The unavailability of transcripts of court proceedings in Mpumalanga’s capital city has worried complainants.
Two cases that were heard in the Nelspruit magistrate’s court and the Nelspruit circuit of the High Court last week ended up being postponed due to the unavailability of the transcripts.
On Friday, the corruption case against Mpumalanga Premier David Mabuza’s former spokesman Mabutho Sithole was postponed due to transcripts that were unavailable.
The Nelspruit magistrate’s court was expected to decide whether Sithole should be tried on allegations that he offered City Press journalist Sizwe sama Yende R5 000 in an attempt to prevent him from publishing a story about tender corruption involving R230 million at the provincial department of agriculture.
“The decision on the corruption charges will be made when the court finds the transcript that has been requested. However, it’s a pity that the transcript, which was said to be available, decided to walk,” said presiding magistrate Erwin Sithole.
Sithole has not been asked to plead to charges of corruption and he is out on R6 000 bail.
The case was postponed to October 25 for the state to obtain the transcripts of the case.
On Monday, Yende told African Eye News Service that the people who are responsible for keeping the transcripts must be held accountable to avoid sinister motives being suspected.
“The court should show it’s not party to corruption and deal with the individual who is entrusted with the safekeeping of records,” said Yende. “It’s rare that court records could just vanish. I just hope this is not another episode of cover-up in Mpumalanga province. It doesn’t make sense that a whole case can be delayed for months because there’s no transcript.”
On August 27, the court was forced to postpone the trial against Yegen Naidoo, 42, after the state could not produce the recordings of the 2010 court proceedings in which Naidoo was implicated in a double murder.
Naidoo is accused of leading a Durban-based gang called Bad Company and ordering a hit on Patricia Pillay, 53, and her granddaughter Yetska, 9. The two victims died in a hand grenade attack at their home in Valencia, Mbombela, on December 23 2006.
Naidoo’s co-accused – Zamuk Amod Khan and Mohamed Ismail Khan, 40 – testified that they had acted on Naidoo’s instructions.
Both Khans – who testified that they were paid a combined total of R7 000 and promised additional money – are already serving life imprisonment sentences and an additional 20 years each for the hand grenade attack.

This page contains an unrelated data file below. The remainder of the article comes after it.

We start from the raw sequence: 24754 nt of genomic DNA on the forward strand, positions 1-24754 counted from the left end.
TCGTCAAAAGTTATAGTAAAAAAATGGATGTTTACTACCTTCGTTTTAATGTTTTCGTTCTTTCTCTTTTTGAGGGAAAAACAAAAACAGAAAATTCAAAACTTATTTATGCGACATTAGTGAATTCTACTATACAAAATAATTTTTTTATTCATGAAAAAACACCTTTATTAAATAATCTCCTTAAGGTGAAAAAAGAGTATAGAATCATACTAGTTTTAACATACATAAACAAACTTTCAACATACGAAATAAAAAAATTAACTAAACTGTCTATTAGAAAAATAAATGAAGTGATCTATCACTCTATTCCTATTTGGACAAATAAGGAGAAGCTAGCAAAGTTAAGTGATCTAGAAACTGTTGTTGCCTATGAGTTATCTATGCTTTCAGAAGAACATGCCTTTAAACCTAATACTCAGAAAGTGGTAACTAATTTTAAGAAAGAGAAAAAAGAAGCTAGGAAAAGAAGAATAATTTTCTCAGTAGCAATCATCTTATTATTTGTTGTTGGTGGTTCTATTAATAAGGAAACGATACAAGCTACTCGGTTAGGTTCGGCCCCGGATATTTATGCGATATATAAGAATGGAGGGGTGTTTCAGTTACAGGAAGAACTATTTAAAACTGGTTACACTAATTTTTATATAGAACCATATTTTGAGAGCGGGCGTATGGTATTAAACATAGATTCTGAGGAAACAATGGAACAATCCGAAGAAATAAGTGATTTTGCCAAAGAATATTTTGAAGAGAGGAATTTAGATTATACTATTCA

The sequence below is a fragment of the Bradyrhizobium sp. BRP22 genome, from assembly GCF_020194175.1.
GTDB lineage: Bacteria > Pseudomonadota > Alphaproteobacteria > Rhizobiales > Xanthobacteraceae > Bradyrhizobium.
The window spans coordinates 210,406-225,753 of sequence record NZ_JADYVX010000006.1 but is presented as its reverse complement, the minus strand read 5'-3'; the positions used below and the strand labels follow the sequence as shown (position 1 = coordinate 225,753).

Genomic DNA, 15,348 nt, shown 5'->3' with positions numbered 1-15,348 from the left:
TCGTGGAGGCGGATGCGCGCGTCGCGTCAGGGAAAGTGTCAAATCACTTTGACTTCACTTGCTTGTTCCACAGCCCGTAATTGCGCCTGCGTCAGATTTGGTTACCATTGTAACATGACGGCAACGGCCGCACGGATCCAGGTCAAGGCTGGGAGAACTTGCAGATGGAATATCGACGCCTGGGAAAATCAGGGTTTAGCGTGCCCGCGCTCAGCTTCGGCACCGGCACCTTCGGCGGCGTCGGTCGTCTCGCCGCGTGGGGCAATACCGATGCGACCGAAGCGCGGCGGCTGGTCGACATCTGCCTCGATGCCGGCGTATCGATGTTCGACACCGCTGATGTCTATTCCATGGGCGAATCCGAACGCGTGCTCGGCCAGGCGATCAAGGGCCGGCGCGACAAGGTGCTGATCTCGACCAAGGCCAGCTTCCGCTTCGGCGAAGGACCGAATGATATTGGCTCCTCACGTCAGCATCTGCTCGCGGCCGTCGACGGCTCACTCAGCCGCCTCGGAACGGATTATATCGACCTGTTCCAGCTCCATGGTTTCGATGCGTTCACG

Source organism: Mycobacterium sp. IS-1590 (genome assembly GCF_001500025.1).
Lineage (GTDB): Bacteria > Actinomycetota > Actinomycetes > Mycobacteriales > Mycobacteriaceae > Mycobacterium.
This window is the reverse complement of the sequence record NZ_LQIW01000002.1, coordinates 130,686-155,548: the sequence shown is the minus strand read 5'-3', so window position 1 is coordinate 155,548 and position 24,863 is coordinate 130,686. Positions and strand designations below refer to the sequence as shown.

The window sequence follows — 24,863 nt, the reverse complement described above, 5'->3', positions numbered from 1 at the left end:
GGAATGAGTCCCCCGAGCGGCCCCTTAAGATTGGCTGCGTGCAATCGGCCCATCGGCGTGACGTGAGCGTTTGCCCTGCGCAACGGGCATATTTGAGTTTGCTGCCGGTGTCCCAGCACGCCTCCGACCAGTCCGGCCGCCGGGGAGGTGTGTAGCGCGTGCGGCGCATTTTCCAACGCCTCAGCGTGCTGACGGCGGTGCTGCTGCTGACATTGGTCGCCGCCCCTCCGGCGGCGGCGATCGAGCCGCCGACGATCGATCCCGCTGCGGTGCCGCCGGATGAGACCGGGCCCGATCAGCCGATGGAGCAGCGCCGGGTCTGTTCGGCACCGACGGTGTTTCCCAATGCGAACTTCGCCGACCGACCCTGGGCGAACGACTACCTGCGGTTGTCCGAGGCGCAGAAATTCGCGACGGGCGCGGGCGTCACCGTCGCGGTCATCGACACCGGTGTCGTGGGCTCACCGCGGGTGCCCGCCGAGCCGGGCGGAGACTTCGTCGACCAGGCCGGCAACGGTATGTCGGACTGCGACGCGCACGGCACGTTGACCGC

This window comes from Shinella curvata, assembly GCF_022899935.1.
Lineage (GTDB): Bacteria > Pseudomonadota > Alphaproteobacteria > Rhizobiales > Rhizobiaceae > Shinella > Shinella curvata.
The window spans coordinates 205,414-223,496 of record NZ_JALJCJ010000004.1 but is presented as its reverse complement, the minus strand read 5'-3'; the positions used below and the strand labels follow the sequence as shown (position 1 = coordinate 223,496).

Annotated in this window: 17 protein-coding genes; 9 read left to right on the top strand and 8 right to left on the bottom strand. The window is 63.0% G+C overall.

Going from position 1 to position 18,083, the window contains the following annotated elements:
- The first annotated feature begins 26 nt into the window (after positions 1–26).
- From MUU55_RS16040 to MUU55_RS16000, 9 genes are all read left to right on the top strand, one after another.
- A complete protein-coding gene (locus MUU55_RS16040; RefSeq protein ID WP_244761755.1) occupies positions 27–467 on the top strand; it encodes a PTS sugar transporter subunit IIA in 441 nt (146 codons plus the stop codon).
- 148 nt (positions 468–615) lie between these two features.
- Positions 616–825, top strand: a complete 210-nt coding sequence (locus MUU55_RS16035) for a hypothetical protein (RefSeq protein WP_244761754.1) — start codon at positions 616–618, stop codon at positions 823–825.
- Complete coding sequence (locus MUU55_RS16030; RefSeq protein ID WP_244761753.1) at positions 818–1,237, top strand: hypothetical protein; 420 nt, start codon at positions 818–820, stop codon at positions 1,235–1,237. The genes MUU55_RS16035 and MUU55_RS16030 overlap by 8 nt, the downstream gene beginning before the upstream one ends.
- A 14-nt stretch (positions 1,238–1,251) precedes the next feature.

They claimed the attack was carried out because the Pillays were suspected of harbouring Zamuk Khan’s girlfriend and child who had run away from him. The court heard that the Pillays did not know the woman and child, however.
Naidoo has not yet been asked to plead to two counts of murder and possession of explosives.
His trial was postponed to April 22 2013 for the state to obtain the recordings of the 2010 court proceedings and also address allegations that a Durban cop forced one of the Khans to implicate Naidoo in the matter.
On Monday, Patricia’s daughter Taryn Pillay, said the postponement of Naidoo’s trial shocked her family.
“I can’t even talk about this matter. My head is still spinning since the case was postponed,” she told AENS.
Before granting postponement on August 27, the presiding judge gave Taryn a chance to speak.
“We want justice to be done, but postponing the matter to 2013 means we have to pass another Christmas with the matter not being finalised. Our mother was killed just two days before Christmas. This is sad for us,” Taryn told the court.
On Monday, Nelspruit magistrate court manager Mpumi Ndlovu told AENS that the court was now in possession of the transcripts for Sithole’s case.
“On record now, the transcripts on the Sithole case are available and the magistrate has them now. Also, it should be noted that the case was not only postponed because of the transcripts, but also because the prosecutor who was dealing with the case was out of the country that day and they made arrangements with the court to postpone it. I don’t know what happened on Friday (that led to) the disappearing of the transcripts from the clerks of the court,” said Ndlovu.
Ndlovu could not comment on the case against Naidoo because the transcripts for the case are kept at the High Court.
“The High Court keeps its own information, which we do not have in our records,” she said.